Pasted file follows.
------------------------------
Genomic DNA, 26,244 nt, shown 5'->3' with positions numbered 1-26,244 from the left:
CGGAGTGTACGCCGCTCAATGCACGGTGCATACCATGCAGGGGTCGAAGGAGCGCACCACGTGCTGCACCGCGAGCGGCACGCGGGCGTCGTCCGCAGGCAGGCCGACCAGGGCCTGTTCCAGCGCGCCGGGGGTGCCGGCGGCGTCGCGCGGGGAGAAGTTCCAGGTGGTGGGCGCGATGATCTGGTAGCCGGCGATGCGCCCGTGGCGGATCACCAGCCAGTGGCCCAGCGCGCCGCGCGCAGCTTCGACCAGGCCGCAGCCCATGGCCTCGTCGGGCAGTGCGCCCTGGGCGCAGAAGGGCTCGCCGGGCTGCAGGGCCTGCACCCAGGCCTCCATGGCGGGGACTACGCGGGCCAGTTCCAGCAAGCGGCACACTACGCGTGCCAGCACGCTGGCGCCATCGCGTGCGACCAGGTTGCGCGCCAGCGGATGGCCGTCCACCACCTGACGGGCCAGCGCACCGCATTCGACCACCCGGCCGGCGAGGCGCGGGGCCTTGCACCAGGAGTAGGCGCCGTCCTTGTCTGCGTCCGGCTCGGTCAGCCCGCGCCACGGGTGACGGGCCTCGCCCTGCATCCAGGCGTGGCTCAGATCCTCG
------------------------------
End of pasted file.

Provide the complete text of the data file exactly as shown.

Genomic DNA, 26,244 nt, shown 5'->3' with positions numbered 1-26,244 from the left:
CGGAGTGTACGCCGCTCAATGCACGGTGCATACCATGCAGGGGTCGAAGGAGCGCACCACGTGCTGCACCGCGAGCGGCACGCGGGCGTCGTCCGCAGGCAGGCCGACCAGGGCCTGTTCCAGCGCGCCGGGGGTGCCGGCGGCGTCGCGCGGGGAGAAGTTCCAGGTGGTGGGCGCGATGATCTGGTAGCCGGCGATGCGCCCGTGGCGGATCACCAGCCAGTGGCCCAGCGCGCCGCGCGCAGCTTCGACCAGGCCGCAGCCCATGGCCTCGTCGGGCAGTGCGCCCTGGGCGCAGAAGGGCTCGCCGGGCTGCAGGGCCTGCACCCAGGCCTCCATGGCGGGGACTACGCGGGCCAGTTCCAGCAAGCGGCACACTACGCGTGCCAGCACGCTGGCGCCATCGCGTGCGACCAGGTTGCGCGCCAGCGGATGGCCGTCCACCACCTGACGGGCCAGCGCACCGCATTCGACCACCCGGCCGGCGAGGCGCGGGGCCTTGCACCAGGAGTAGGCGCCGTCCTTGTCTGCGTCCGGCTCGGTCAGCCCGCGCCACGGGTGACGGGCCTCGCCCTGCATCCAGGCGTGGCTCAGATCCTCG